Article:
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The judge and the bot
Artificial intelligence has made its way into the Indian legal system. Should we worry?
Good morning! In March this year, the Punjab and Haryana High Court employed ChatGPT to decide a bail plea. But should AI be used for decision-making? For one, AI is solely based on algorithms. It also lacks empathy and ethical reasoning, factors that go into real-life decision-making. Add to it that India lacks a data privacy law, and we have a recipe for disaster. What are the potential effects AI could have on the legal system? We delve in.
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Time stands still in India’s corridors of justice. The nearly 50 million pending cases across taluka courts, district courts, High Courts, and the Supreme Court (SC) are testament to this. But on March 27 this year, the Punjab and Haryana High Court took a leap into the future.
The case was Jaswinder Singh @ Jassi vs. State of Punjab and another. The hearing was a bail plea by “Jassi”, the defendant accused of brutal assault resulting in death. The nature of the crime and Jassi’s history of two murder charges meant that bail would likely be denied. It was. Justice Anoop Chitkara reasoned that the parameters of bail change when there’s an element of cruelty.
Nothing about this pronouncement is dramatic. Bail hearings seldom are. But Chitkara then turned to the world’s most famous chatbot and typed:
What is the jurisprudence on bail when the assailants assaulted with cruelty?
ChatGPT’s response (2023 LiveLaw (PH) 48, pdf) made its way in the judge’s post-reasoning declaration. Chitkara stressed that this reference is “only intended to present a broader picture on bail jurisprudence, where cruelty is a factor”. But everyone went to town with it. After all, it was the first time an Indian court had used an artificial intelligence (AI) bot during a hearing.
On the opposite flank of the country, the Chief Justice of the Orissa High Court praised Chitkara’s use of ChatGPT. The drudgery of “digesting documents of 15,000 pages” isn’t lost even on DY Chandrachud, the Chief Justice of India, who says AI is rife with possibilities. Chandrachud chairs the SC’s e-Committee, which oversees India’s e-Courts project. Conceived in 2005, e-Courts’ mission is to make justice delivery transparent, accessible, and productive for all stakeholders. Digitising the lumbering leviathan that’s the Indian legal system is a critical part of this project. The 2022-2023 Union Budget earmarked ₹7,000 crore (~$854 million) for its third phase, whose vision document mentions AI. And yes, the SC has an Artificial Intelligence Committee.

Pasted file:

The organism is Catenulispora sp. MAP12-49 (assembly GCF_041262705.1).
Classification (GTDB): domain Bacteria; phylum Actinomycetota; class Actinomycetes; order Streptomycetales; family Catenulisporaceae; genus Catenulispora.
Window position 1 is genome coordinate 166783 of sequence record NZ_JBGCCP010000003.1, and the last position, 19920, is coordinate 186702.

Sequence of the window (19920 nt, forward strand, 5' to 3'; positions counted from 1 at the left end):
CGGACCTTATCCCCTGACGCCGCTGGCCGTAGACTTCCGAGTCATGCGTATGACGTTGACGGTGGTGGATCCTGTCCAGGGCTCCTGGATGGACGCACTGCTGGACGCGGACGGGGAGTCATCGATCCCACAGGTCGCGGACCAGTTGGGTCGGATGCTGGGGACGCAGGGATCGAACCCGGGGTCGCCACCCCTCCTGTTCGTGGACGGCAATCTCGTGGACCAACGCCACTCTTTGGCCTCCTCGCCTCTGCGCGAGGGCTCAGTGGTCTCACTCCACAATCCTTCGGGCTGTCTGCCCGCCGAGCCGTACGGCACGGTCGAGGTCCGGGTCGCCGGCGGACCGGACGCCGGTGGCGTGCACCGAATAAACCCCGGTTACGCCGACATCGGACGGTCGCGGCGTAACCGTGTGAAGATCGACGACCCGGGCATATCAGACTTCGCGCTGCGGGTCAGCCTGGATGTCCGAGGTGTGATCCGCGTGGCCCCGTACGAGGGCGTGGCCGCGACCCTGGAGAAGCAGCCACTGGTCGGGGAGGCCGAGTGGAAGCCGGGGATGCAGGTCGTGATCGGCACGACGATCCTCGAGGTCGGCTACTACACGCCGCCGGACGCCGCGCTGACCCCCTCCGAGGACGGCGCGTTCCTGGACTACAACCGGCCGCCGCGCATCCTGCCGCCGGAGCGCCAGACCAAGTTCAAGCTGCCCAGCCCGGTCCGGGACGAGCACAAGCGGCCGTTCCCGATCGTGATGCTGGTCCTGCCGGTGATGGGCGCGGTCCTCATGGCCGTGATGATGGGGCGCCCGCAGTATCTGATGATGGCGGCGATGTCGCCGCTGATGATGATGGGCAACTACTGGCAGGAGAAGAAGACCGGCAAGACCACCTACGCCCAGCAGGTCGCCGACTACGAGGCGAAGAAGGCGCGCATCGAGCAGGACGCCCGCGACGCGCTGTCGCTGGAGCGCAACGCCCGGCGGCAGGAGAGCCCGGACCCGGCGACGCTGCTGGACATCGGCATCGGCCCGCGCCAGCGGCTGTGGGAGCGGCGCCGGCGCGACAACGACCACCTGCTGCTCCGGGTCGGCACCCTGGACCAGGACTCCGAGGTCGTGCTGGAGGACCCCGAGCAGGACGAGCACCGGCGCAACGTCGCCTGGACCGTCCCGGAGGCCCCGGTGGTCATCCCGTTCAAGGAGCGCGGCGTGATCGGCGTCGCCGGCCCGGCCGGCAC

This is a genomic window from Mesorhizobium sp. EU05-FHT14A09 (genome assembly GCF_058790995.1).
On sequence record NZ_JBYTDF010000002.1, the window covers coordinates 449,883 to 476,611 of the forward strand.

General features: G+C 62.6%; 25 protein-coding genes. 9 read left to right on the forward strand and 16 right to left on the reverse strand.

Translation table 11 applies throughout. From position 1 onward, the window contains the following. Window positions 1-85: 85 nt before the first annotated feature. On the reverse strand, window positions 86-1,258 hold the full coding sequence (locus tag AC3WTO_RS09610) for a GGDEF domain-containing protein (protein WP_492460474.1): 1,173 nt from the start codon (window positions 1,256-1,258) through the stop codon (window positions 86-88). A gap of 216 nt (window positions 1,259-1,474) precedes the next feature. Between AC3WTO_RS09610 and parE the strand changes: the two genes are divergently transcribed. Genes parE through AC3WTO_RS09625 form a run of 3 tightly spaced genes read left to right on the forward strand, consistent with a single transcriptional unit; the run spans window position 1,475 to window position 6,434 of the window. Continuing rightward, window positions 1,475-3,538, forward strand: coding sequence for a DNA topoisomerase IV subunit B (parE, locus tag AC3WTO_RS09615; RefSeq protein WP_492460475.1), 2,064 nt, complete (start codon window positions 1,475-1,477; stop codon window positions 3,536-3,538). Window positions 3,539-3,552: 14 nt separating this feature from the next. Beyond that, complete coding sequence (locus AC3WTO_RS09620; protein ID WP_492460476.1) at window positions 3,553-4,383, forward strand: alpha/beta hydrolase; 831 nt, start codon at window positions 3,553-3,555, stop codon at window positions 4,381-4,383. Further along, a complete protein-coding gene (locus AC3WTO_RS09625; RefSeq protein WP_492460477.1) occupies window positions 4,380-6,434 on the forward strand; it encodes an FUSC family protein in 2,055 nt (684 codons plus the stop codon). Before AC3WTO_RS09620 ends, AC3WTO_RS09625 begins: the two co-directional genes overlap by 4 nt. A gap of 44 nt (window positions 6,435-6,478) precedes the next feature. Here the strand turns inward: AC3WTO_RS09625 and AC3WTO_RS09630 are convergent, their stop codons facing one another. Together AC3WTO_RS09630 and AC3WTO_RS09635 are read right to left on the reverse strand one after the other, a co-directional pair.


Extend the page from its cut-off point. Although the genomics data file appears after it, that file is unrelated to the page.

To clarify, even the most enthusiastic legal minds are categorical that technology cannot be judge and jury. For good reason. The most accurate AI tools may recall every law, but their logic is inductive. Human logic is deductive. Dispensing justice—or just enforcing the law—requires ethical reasoning, reflection, even empathy.
The current crop of AI chatbots sometimes “hallucinate” or provide convincing, but rubbish outputs because they’ve absorbed statistical patterns from biased data. The result is fabricated medical research, fake news, and even made-up laws. COMPAS, used by American courts to conduct risk assessment on defendants, was literally racist. Poland’s Ministry of Justice was directed to make algorithms public after its automated system disproportionately assigned cases to certain judges.
Little wonder that a recent study suggests India could be hurtling towards “organised irresponsibility”.
On May 1, research collective Digital Futures Lab (DFL) released an 83-page report on the implications of automation, as envisioned by the e-Courts project. Smart Automation and Artificial Intelligence in India's Judicial System: A Case of Organised Irresponsibility? (pdf) warns about “futures that are harmful”. Why? Bias, lack of accountability, and absent policy.
Garbage in, garbage out
ChatGPT, operated by Microsoft-backed OpenAI, runs on a large language model (LLM) called GPT-4. GPT-4 is reportedly trained on one trillion parameters, or sets of information. The quantity and quality of parameters affect the responses you get as a user. Earlier versions of GPT were fed the internet, which as we know is full of unsubstantiated, prejudiced claims and authoritative sources alike. The variance explains why chatbots sometimes spout incomplete or inaccurate information.
This is fundamental to understanding how biased datasets can lead to potential injustice. According to the DFL report, “Models based on biased judgements would… solidify bad precedents”.
This isn’t about prompting ChatGPT during a hearing as much as it is about automating processes that will “learn” from First Information Report (FIR) data, for example. Police records are peppered with characterisations against marginalised groups. On top of that, the Indian judiciary itself has a male and upper caste skew, which in turn shapes decision-making.
Algorithms reinforce patterns, however problematic. The example of case management software COMPAS—developed in a country with a disproportionate number of incarcerated Black people—proves this.
Then there’s the issue of quality. India has a federal legal system. The SC, even as the highest court of the land, can’t impose processes on lower courts. Because of this, there are variances in what each state even considers to be a case. There’s no standardisation in how clerks record complaints, petitions, and what have you.
The outcome is unorganised data collection and management. Lower courts record information in templates different from higher courts.
“The lack of standardisation can lead to errors. As a data scientist, you’d have to apply certain cleaning techniques to remove the ‘noise’, and convert .pdf, .json, etc. into machine-readable language,” explains Ashutosh Modi. Modi is an assistant professor with the computer science and engineering department at IIT Kanpur and part of the LegalEval team that codified some Indian cases.
Throw in India’s linguistic diversity, and you have a nightmare scenario for experts who need a uniform format (leave alone language) to train AI models. The country has automated legal-tech translation tools such as the SC’s SUVAS (short for Supreme Court Vidhik Anuvaad Software), EkStep Foundation’s Project Anuvaad, and Agami’s Jugalbandi, but no benchmarks for Indian legal languages. And why would it? India’s IT minister Ashwini Vaishnaw literally said the Centre has no plans to regulate AI yet.